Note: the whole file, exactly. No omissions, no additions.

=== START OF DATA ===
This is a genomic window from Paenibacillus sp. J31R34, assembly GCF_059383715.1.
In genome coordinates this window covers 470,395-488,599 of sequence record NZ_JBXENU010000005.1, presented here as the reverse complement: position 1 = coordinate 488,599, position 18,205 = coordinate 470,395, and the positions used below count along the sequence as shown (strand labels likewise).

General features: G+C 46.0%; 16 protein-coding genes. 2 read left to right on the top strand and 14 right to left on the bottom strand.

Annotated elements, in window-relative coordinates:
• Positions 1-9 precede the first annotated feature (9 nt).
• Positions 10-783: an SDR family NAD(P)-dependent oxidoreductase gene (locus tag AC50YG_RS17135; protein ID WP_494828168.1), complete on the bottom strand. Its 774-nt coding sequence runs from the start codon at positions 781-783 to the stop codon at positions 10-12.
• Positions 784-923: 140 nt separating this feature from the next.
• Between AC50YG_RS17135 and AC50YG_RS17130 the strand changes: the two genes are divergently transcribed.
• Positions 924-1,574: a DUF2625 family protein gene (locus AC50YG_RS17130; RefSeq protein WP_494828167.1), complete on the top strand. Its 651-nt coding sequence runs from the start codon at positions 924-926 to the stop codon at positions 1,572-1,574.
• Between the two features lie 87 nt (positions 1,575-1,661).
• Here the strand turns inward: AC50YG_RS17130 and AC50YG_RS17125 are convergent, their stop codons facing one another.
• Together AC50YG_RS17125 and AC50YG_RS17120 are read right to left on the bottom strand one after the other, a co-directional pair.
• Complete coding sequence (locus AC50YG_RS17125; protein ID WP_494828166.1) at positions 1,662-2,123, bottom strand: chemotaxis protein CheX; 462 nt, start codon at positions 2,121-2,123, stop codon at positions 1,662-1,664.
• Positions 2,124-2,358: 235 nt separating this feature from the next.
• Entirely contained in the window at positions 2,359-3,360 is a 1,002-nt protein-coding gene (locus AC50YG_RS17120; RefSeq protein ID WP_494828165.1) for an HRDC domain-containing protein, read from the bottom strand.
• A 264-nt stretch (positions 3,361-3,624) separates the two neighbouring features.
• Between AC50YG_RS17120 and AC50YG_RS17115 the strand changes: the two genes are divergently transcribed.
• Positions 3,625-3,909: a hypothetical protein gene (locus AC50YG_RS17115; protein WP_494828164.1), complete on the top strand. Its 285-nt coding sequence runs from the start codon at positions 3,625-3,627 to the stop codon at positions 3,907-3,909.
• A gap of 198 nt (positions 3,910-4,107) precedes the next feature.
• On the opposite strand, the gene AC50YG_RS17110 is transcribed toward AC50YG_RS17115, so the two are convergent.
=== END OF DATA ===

This is a genomic window from Paenibacillus sp. J31R34, assembly GCF_059383715.1.
In genome coordinates this window covers 470,395-488,599 of sequence record NZ_JBXENU010000005.1, presented here as the reverse complement: position 1 = coordinate 488,599, position 18,205 = coordinate 470,395, and the positions used below count along the sequence as shown (strand labels likewise).

General features: G+C 46.0%; 16 protein-coding genes. 2 read left to right on the top strand and 14 right to left on the bottom strand.

Annotated elements, in window-relative coordinates:
• Positions 1-9 precede the first annotated feature (9 nt).
• Positions 10-783: an SDR family NAD(P)-dependent oxidoreductase gene (locus tag AC50YG_RS17135; protein ID WP_494828168.1), complete on the bottom strand. Its 774-nt coding sequence runs from the start codon at positions 781-783 to the stop codon at positions 10-12.
• Positions 784-923: 140 nt separating this feature from the next.
• Between AC50YG_RS17135 and AC50YG_RS17130 the strand changes: the two genes are divergently transcribed.
• Positions 924-1,574: a DUF2625 family protein gene (locus AC50YG_RS17130; RefSeq protein WP_494828167.1), complete on the top strand. Its 651-nt coding sequence runs from the start codon at positions 924-926 to the stop codon at positions 1,572-1,574.
• Between the two features lie 87 nt (positions 1,575-1,661).
• Here the strand turns inward: AC50YG_RS17130 and AC50YG_RS17125 are convergent, their stop codons facing one another.
• Together AC50YG_RS17125 and AC50YG_RS17120 are read right to left on the bottom strand one after the other, a co-directional pair.
• Complete coding sequence (locus AC50YG_RS17125; protein ID WP_494828166.1) at positions 1,662-2,123, bottom strand: chemotaxis protein CheX; 462 nt, start codon at positions 2,121-2,123, stop codon at positions 1,662-1,664.
• Positions 2,124-2,358: 235 nt separating this feature from the next.
• Entirely contained in the window at positions 2,359-3,360 is a 1,002-nt protein-coding gene (locus AC50YG_RS17120; RefSeq protein ID WP_494828165.1) for an HRDC domain-containing protein, read from the bottom strand.
• A 264-nt stretch (positions 3,361-3,624) separates the two neighbouring features.
• Between AC50YG_RS17120 and AC50YG_RS17115 the strand changes: the two genes are divergently transcribed.
• Positions 3,625-3,909: a hypothetical protein gene (locus AC50YG_RS17115; protein WP_494828164.1), complete on the top strand. Its 285-nt coding sequence runs from the start codon at positions 3,625-3,627 to the stop codon at positions 3,907-3,909.
• A gap of 198 nt (positions 3,910-4,107) precedes the next feature.
• On the opposite strand, the gene AC50YG_RS17110 is transcribed toward AC50YG_RS17115, so the two are convergent.